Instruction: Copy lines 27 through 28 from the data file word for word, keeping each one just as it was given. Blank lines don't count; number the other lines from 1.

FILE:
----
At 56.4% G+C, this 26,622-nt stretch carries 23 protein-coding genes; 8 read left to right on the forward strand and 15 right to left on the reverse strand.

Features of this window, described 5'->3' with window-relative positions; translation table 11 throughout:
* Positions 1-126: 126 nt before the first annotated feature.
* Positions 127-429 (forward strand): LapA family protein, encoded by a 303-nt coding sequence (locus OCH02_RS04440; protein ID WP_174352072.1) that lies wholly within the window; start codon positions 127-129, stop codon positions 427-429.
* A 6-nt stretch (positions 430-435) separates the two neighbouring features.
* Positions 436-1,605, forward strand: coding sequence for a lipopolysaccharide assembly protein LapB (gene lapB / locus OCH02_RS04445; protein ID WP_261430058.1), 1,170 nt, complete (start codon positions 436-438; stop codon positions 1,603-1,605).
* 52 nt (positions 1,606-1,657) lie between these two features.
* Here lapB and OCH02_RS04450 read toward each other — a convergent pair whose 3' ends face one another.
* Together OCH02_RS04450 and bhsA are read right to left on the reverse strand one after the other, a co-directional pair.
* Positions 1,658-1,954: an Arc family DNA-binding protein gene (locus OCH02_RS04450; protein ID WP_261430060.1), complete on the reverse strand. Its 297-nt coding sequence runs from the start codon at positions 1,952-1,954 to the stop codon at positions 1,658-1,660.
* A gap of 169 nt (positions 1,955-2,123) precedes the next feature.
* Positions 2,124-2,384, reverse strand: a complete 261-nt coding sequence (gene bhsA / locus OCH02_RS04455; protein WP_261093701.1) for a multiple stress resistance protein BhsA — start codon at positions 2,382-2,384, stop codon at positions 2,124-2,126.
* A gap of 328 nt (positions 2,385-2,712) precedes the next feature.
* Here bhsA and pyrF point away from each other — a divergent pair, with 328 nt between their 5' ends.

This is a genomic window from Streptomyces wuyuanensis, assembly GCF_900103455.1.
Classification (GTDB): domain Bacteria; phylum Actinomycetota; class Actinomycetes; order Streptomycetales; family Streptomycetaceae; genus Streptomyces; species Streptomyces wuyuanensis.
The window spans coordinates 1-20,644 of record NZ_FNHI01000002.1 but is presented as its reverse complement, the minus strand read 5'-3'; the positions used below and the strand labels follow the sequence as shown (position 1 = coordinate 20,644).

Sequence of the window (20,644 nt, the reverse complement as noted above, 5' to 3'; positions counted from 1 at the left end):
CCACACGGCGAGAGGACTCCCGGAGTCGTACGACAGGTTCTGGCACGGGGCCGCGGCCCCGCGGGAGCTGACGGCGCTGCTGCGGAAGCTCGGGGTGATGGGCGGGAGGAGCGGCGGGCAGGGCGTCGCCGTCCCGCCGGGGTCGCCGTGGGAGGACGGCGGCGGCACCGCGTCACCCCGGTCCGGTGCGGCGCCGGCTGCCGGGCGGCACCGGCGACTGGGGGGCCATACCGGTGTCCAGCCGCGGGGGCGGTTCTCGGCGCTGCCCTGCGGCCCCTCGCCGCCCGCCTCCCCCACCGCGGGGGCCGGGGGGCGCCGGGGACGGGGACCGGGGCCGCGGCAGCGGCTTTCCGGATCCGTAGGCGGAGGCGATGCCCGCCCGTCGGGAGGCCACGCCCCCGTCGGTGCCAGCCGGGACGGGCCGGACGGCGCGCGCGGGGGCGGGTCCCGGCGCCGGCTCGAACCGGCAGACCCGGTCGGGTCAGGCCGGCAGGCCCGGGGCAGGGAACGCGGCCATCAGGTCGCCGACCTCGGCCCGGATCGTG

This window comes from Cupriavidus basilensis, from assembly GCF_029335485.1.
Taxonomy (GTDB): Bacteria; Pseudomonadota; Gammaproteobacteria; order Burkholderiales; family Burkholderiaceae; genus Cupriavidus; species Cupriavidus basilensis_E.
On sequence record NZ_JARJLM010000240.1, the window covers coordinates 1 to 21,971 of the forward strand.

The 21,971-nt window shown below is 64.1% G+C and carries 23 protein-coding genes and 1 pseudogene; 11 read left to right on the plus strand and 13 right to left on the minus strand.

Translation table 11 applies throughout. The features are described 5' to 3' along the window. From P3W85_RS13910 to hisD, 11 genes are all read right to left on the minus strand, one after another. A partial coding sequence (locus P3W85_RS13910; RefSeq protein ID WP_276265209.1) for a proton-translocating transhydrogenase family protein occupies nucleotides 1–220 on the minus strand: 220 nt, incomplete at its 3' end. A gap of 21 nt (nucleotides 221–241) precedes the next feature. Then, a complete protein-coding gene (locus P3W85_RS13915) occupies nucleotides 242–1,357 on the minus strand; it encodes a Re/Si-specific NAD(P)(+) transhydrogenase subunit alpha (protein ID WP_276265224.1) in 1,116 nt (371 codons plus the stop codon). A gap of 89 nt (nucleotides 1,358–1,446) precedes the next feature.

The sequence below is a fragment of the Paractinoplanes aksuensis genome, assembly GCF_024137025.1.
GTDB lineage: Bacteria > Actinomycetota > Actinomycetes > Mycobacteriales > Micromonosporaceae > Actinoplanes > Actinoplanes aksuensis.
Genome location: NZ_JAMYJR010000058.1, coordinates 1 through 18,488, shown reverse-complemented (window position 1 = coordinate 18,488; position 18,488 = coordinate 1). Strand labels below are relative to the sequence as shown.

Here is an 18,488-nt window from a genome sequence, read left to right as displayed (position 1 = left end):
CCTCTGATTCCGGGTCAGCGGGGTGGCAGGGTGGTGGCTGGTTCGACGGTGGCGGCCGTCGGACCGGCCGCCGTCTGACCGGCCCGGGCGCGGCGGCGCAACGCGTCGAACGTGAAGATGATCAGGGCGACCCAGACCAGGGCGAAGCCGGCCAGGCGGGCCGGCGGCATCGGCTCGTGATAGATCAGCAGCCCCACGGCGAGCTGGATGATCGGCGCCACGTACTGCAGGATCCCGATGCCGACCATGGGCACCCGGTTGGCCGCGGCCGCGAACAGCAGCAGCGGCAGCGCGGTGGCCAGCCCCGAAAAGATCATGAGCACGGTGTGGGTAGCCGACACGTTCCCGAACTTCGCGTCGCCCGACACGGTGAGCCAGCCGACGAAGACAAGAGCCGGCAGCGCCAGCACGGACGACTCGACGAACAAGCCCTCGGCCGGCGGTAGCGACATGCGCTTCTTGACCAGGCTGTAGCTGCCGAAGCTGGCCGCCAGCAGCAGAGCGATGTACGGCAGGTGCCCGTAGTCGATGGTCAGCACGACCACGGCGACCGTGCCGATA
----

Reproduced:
Genome location: NZ_JAMYJR010000058.1, coordinates 1 through 18,488, shown reverse-complemented (window position 1 = coordinate 18,488; position 18,488 = coordinate 1). Strand labels below are relative to the sequence as shown.

Here is an 18,488-nt window from a genome sequence, read left to right as displayed (position 1 = left end):